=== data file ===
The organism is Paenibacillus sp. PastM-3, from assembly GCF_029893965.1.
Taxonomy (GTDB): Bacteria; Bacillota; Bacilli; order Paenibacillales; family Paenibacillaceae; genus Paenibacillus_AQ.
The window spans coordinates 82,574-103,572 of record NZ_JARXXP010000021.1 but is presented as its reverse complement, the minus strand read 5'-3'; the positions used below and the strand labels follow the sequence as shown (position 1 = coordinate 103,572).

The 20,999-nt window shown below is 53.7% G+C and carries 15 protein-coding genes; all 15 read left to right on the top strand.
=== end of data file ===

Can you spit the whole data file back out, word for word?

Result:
The organism is Paenibacillus sp. PastM-3, from assembly GCF_029893965.1.
Taxonomy (GTDB): Bacteria; Bacillota; Bacilli; order Paenibacillales; family Paenibacillaceae; genus Paenibacillus_AQ.
The window spans coordinates 82,574-103,572 of record NZ_JARXXP010000021.1 but is presented as its reverse complement, the minus strand read 5'-3'; the positions used below and the strand labels follow the sequence as shown (position 1 = coordinate 103,572).

The 20,999-nt window shown below is 53.7% G+C and carries 15 protein-coding genes; all 15 read left to right on the top strand.